Cartilage does not develop into bone. Instead, cartilage acts as a blueprint for new bone to totally replace. The process of endochondral ossification takes substantially longer than that of intramembranous ossification. Endochondral ossification is the process through which bones near the base of the skull and long bones develop. It begins with an aggregation of chondrocytes below the perichondrium that produces a mass of cartilage called a physis. As this mass of cartilage grows larger, vascular channels penetrate its center where blood vessels invade the cartilage forming a growth plate. Chondrocytes in the proliferative zone of the growth plate divide rapidly and intensively. They also differentiate into hypertrophic chondrocytes, which are large and round. These cells eventually die by apoptosis, but their remains are incorporated into the matrix of the growing bone. In contrast, chondrocytes in the resting zone of the growth plate do not divide nor mature further. They instead produce large amounts of collagen II, which forms the bulk of the cartilage matrix.
Endochondral ossification can be divided into three stages: proliferation, maturation, and remodeling. During the proliferation stage, chondrocytes in the growth plate undergo rapid division and differentiation. This phase lasts from approximately 10-18 months old until skeletal maturity. At the end of this period, all growth has stopped and the skeleton reaches its maximum size.
Endochondral ossification is the process through which cartilage tissue is formed from aggregated mesenchymal cells and then replaced by bone (Horton 1990). The endochondral ossification process is separated into five phases (Figure 14.13). In the first phase, called activation, resting chondrocytes are stimulated to divide and differentiate. In the second phase, called proliferation, chondrocytes undergo mitosis as they migrate toward the center of the callus where they undergo hypertrophy. In the third phase, called matrix deposition, chondrocytes produce an extracellular matrix that will become calcified later in order to provide support during skeletal growth. In the fourth phase, called mineralization, calcium carbonate replaces the protein matrix of the callus resulting in a stable structure capable of withstanding compressive forces. In the final phase, called remodeling, the previous four stages are repeated as chondrocytes degrade their own extracellular matrix before being replaced by new cells and tissues.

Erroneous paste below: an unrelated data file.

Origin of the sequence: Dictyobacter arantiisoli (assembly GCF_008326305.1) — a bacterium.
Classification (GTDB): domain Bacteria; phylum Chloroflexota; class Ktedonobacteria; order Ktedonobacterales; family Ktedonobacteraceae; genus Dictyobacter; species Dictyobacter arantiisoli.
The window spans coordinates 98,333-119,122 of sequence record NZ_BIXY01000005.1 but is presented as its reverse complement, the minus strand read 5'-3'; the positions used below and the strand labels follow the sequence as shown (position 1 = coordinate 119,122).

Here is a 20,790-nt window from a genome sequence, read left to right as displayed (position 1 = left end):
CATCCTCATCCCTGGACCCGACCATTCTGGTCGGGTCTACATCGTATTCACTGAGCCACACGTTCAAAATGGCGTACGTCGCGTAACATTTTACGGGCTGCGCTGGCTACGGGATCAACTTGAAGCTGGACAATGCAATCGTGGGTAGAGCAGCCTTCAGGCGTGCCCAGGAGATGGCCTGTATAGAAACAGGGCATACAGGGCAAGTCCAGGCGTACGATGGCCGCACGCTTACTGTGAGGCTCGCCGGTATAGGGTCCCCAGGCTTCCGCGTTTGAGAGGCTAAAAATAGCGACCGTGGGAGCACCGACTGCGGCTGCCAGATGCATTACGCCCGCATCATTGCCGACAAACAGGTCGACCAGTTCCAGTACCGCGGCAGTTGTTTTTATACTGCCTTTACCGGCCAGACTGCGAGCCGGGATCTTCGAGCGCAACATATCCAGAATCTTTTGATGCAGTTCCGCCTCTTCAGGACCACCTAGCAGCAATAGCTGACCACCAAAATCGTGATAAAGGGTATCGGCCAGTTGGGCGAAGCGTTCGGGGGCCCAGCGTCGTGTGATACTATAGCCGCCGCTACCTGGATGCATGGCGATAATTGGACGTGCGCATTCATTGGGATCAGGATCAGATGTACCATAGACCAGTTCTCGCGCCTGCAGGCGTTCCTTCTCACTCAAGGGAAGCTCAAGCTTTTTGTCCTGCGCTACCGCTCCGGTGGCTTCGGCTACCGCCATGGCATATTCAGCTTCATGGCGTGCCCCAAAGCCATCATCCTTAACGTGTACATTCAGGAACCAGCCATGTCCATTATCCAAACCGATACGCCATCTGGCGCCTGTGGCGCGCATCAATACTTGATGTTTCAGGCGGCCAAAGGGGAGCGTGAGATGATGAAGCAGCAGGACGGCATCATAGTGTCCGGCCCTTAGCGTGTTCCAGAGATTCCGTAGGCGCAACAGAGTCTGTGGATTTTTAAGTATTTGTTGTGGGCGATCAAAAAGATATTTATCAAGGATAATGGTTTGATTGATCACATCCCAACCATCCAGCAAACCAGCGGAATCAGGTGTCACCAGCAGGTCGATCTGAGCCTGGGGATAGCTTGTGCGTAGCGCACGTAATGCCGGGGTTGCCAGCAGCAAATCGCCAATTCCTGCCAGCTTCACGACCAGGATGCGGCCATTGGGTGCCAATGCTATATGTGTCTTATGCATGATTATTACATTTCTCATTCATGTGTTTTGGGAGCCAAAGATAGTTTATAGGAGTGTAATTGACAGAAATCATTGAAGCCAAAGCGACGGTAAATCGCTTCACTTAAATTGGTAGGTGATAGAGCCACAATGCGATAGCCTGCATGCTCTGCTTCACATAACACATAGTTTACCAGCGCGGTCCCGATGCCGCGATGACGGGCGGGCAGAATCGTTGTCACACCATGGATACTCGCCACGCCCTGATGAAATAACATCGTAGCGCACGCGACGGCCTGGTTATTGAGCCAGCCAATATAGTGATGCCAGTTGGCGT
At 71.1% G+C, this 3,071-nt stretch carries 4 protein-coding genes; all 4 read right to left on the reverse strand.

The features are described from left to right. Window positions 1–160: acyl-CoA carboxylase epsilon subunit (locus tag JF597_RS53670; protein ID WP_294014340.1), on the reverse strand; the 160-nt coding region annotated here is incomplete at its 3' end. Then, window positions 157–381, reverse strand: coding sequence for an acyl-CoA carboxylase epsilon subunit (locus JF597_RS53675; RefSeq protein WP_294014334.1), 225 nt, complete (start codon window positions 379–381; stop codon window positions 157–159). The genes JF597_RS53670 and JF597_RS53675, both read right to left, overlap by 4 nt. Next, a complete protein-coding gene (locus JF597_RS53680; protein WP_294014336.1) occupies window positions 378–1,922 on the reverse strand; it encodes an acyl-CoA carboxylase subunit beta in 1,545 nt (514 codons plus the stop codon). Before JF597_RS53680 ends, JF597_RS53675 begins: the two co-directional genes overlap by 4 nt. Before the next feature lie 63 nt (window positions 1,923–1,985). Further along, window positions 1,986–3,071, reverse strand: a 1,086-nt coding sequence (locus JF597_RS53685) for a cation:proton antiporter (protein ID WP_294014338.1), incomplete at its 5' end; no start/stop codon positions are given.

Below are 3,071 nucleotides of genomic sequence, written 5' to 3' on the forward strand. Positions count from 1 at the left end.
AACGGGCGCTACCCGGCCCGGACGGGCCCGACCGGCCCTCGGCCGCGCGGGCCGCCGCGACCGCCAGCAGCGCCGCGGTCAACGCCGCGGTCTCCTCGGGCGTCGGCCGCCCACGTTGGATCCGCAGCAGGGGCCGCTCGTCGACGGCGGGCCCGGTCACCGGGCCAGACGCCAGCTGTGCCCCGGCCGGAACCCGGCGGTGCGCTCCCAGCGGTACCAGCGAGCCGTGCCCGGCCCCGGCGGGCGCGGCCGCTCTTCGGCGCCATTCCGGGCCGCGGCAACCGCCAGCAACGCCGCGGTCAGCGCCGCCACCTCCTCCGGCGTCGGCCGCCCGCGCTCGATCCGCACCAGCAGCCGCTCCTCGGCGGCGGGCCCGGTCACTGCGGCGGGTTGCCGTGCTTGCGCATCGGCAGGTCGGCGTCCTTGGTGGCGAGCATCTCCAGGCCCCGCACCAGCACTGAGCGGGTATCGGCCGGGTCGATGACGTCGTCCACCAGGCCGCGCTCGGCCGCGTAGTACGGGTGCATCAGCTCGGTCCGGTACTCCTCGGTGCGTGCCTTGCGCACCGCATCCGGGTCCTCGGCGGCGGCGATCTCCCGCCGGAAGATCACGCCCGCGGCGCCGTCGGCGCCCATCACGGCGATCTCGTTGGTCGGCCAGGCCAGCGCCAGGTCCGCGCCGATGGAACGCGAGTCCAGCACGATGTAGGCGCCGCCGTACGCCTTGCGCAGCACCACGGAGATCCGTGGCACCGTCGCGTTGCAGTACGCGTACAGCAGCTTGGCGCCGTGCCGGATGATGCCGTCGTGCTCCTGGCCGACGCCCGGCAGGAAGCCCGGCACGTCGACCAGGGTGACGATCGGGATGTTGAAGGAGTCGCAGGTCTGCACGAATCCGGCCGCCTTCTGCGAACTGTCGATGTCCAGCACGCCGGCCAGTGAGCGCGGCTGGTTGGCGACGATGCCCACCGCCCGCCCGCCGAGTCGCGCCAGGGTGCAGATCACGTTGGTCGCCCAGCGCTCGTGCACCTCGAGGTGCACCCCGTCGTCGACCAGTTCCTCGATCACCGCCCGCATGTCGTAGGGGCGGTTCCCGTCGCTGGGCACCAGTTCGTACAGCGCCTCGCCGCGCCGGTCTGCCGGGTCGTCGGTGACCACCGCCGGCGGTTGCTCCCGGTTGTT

Endochondral ossification is important for long bones to grow. Without this process, bones would not be able to expand during puberty when calcium is absorbed from the body into the skeleton. Endochondral ossification also occurs in skulls, where it plays a role in forming teeth and their supporting structures.
In the developing skeleton, cartilage may grow quicker than bone. When the adult skeleton is destroyed, cartilage regenerates quicker than bone. Bone tissue has a low water content as compared to cartilage tissue, which has a high water content. This difference in water content causes the bone to shrink when it dies back to form the marrow inside our bones. The cartilage on the other hand remains solid even after losing water, causing it to increase in size.
Cartilage is generally divided into two types: elastic and rigid. Elastic cartilage can be found in your ears, nose, and throat. It allows sound to enter your body but does not break down hard objects like bone would. Rigid cartilage forms the base of your skull and acts as a protective shield for your brain. It cannot bend without breaking.
During childhood, cartilage grows more quickly than bone Masses of elastic cartilage will increase in size and shape during adolescence and early adulthood. These increases are due to the growth of new cartilage cells that replace some of the old cells lost through use. However, once you reach skeletal maturity, growth of this tissue stops. Elongation of bone tissue occurs because bones are constantly remodeled; old bone cells die and new ones take their place. Increases in length occur because bones get longer rather than thicker.